To Love a Rose: An Ethiopian Adoption Journal

Monday, August 6, 2012

Pictures from the Cancer Battlefield, Part 15: Adventures in respiratory failure, TTP, plasmaphereis, and dialysis (and VICTORY OVER THEM ALL!)

As I looked back on this blog, I realized that I have written very little lately; and even worse, I've written NO updates on mom's cancer treatment journey since her transplant on May 24th and 25th - oooops!

When I think about having to sum up everything that's occurred since that time, my mind is completely overwhelmed.  In short, my mom has encountered EVERY set-back that can possibly occur after a stem cell transplant.  From respiratory failure to TTP to kidney failure and GvHD - mom's experienced it all.

Instead of attempting to put all of these experiences into words, I think I will let the pictures do what they do best: the talking.

Mom hooked up to respiratory machines that helped keep her breathing when the fluid build up made it too difficult for her body to keep up.

Not long after mom's transplant, we started to notice that she was retaining fluid - A LOT of fluid.  In the span of about a week or so, she put on 30+ pounds of fluid.  As you might guess, this is extremely hard on the organs, especially the kidneys whose job it is to flush said fluid out of the body.  It was just too much for her kidneys.  They could not keep up, and the fluid continued to pile on.

Within the span of 12-24 hours, mom went into respiratory distress and respiratory failure.  The fluid build-up around her lungs was just too much; she couldn't breathe.  She was hooked to machines to keep her breathing (see picture above) and was very groggy.  I'm sure she remembers nothing from this time, and I think I only spoke to her once.  Her body was in too much distress to keep her awake for frivolous things like talking.

We discovered that her new stem cells (from her donor), had gone into work overload once inside her body.  In fact, they worked a little "too well", if you can believe it.  Once in mom's body, her new stem cells didn't like what they saw; they saw trauma and tiny, parts-per-million leukemia cells and they went ballistic!  

 (I should interject here that it is good that they attacked the last parts per million leukemia cells.  This is called graft vs. leukemia, and it is when the new/donor leukocytes attack any residual cancer cells and obliterate them.  Mom's new cells did just that.  She is completely cancer free!)

In an attempt to save their new "home" (ie: mom's body), they went into over-drive building up fluid around all her vital organs in an attempt to protect them from the enemy that they could not see or understand.  It was self-preservation - these new cells wanted to LIVE, and they were going to do whatever it took to survive.  How could they have known that they're attempts to live would inadvertently nearly kill them?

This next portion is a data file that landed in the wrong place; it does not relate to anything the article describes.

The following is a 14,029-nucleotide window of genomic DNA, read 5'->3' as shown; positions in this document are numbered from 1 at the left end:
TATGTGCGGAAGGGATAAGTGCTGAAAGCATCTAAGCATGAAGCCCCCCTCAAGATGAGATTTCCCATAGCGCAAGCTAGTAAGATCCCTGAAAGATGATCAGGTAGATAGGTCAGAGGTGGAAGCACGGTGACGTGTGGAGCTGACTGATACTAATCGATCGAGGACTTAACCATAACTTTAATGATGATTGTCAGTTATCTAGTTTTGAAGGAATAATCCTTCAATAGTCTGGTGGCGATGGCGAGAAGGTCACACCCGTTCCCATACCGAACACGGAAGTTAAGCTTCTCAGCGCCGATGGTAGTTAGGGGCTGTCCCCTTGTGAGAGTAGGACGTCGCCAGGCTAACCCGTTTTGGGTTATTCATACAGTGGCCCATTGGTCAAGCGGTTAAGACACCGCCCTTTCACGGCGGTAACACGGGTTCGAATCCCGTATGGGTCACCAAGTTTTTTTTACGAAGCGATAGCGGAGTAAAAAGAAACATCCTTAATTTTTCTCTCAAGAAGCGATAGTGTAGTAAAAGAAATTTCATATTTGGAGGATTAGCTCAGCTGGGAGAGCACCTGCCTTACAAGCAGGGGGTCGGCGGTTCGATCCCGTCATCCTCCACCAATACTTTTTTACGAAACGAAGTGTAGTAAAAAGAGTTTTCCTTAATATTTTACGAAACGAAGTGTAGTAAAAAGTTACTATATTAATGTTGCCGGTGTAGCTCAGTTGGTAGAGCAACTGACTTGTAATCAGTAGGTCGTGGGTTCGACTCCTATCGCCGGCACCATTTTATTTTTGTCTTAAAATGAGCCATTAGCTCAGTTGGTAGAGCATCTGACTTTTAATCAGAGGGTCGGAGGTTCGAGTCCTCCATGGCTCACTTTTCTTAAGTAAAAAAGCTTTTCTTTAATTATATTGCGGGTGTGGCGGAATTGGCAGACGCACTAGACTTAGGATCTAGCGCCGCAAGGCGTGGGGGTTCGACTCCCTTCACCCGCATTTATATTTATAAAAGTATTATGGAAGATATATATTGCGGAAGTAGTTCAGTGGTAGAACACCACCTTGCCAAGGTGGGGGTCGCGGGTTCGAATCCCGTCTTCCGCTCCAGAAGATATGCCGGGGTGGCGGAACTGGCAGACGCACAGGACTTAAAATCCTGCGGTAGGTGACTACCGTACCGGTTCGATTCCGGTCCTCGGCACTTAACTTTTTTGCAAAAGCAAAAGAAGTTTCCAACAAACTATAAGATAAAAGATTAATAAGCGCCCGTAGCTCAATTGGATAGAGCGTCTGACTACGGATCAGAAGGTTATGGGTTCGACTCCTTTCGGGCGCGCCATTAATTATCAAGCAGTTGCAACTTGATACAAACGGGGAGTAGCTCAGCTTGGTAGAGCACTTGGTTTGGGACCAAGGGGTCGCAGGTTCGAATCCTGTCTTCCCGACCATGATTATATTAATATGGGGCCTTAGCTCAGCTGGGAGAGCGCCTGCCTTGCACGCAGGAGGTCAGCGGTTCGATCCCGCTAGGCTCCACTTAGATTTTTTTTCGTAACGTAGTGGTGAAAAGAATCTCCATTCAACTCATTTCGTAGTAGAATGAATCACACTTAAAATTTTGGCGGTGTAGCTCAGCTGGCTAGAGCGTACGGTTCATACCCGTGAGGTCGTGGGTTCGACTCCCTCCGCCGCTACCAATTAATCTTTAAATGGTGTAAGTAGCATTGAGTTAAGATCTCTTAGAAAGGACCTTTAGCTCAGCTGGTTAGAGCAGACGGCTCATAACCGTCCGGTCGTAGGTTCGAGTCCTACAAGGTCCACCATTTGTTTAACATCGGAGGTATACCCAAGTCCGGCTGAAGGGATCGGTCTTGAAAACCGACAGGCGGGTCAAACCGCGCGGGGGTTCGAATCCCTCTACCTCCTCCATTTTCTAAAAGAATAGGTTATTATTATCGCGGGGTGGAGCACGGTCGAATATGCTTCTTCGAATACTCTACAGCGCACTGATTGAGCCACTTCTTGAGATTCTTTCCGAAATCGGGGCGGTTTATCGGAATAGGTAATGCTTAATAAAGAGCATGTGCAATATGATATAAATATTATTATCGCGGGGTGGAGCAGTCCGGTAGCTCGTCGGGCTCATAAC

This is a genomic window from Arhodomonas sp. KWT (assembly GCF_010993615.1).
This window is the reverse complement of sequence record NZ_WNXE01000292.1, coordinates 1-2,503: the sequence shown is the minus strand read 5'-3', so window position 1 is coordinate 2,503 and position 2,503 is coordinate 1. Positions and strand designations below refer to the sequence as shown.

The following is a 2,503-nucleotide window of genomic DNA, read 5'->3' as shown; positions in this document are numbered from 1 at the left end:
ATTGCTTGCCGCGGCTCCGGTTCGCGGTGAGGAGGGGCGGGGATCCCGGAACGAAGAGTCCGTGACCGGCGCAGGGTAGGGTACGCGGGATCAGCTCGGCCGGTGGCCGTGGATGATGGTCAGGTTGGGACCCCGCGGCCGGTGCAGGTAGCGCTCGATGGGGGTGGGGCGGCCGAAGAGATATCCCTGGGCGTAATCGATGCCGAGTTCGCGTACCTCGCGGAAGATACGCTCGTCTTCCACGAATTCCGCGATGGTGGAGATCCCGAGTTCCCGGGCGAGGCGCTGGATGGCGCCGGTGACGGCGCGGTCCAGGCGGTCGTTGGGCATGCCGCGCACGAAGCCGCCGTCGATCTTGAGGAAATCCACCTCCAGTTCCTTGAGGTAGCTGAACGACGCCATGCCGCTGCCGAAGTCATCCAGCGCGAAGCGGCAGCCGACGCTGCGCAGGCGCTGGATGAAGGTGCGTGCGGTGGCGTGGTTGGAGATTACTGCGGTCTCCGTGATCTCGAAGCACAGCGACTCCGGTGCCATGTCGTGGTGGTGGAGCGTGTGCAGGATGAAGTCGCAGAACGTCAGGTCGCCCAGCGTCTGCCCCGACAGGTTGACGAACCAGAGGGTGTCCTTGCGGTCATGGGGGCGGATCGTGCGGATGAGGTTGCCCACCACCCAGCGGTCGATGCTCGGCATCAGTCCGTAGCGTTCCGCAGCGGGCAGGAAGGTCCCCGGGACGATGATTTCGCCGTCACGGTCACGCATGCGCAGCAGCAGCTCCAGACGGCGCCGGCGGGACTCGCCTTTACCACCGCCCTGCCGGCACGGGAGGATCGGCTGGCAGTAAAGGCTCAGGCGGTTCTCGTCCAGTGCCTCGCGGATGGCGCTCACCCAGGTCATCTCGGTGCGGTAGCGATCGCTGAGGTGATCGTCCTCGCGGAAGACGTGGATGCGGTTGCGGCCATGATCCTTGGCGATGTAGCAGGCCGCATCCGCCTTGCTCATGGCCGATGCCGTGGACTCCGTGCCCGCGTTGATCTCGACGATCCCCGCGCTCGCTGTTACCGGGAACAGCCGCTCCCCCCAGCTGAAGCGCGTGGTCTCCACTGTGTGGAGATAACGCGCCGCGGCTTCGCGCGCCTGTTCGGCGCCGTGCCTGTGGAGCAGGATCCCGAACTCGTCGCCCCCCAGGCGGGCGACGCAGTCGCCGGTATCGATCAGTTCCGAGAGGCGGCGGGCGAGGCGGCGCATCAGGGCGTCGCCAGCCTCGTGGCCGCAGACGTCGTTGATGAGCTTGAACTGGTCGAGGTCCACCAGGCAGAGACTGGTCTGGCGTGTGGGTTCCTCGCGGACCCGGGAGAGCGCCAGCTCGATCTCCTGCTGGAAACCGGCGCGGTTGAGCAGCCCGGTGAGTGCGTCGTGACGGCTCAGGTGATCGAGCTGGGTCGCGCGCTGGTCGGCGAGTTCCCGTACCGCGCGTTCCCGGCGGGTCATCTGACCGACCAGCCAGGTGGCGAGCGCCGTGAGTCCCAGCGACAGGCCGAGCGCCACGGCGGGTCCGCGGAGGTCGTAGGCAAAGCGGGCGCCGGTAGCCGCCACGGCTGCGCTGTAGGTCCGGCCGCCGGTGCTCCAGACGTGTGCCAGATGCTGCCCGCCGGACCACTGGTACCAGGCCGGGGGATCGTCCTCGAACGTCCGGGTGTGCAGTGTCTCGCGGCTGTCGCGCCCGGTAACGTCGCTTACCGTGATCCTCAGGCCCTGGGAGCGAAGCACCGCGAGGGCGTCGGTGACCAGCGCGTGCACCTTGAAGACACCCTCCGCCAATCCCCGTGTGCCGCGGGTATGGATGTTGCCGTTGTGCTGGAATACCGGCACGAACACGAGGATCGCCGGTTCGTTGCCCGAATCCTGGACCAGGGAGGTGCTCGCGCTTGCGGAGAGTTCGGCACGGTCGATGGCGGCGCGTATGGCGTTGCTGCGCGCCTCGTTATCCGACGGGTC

After a couple of days, mom's kidneys began working and got enough fluid off that she could breathe on her own without the respiratory machines.  It was such a relief; we were all so grateful.

But, things didn't seem to get better fast enough or even very much at all.  Something was wrong, but we didn't know what...yet.

We celebrated Father's Day with dad in mom's hospital room.  This was the leather and diamond bracelet we girls got him.  Mr. C was, sadly, off working on a computer system; but we Skyped later that day.

We said good-bye to, Debi, one of mom's night nurses who switched to working days down in radiology.  She gave mom those yellow pom-poms, because "she was mom's cheerleader". :-)

And then mom wasn't feeling well - AT ALL.  Mr. C was back from working in Iowa, and dad and my sisters were all gone when I got a phone call one morning that I needed to hurry over to the hospital NOW.  Since Mr. C and I usually came around lunch and stayed until midnight or later, I was worried; they wouldn't call me for no reason, especially knowing that I'm ALWAYS there at least by noon.

I was in a panic.  I threw my clothes on and rushed to the hospital.  When we got to the stem cell in-patient ward, I was handed a phone, and one of mom's doctors was on the line.  He told me mom had Thrombotic Thrombocytopenic Purpura or TTP; a rare blood condition that causes tiny clots all throughout the vascular system.  Mom's was caused by her body reacting to her anti-rejection medication - again, a VERY rare side-effect.  Left untreated it is fatal in 90% of cases.  Needless to say, I was terrified; and because my dad was gone, I was her next of kin and had to sign all of her consent papers for her procedures since she was too groggy mentally to be deemed fit to have her own best interests in mind.  Oh joy.  It reminded me of when my sister, W, had too many seizures in a row one December; and I had to act of her next of kin as she lay in a hospital room unconscious - bad memories.

Before I knew it, a surgeon was on the stem cell floor ready to insert a catheter into mom's femoral artery so they could immediately begin the treatment for the TTP.  One of mom's nurses and I stayed by mom's head (face masked, hands gloved, and body clothed in a plastic gown), holding her hand, caressing her head, and trying to soothe her with reassuring whispers as the surgeon set up a make-shift sterile field and sliced into her groin - there wasn't time for good pain meds; so, a local poke of lidocaine was all she got.

Once inserted, the plasmapheresis began:

Mom's FABULOUS technician, Rene, hooking her up to the plasmapheresis machine.  We saw him every day for 16 days straight.
Plasmapheresis can be likened to dialysis in a sense.  The process essentially pulls the blood from the patient's body and into a machine that centrifuges out the plasma (which contains the "bad stuff" - very technical, I know!) while at the same time replacing said plasma with clean, donor plasma in the exact, same amount.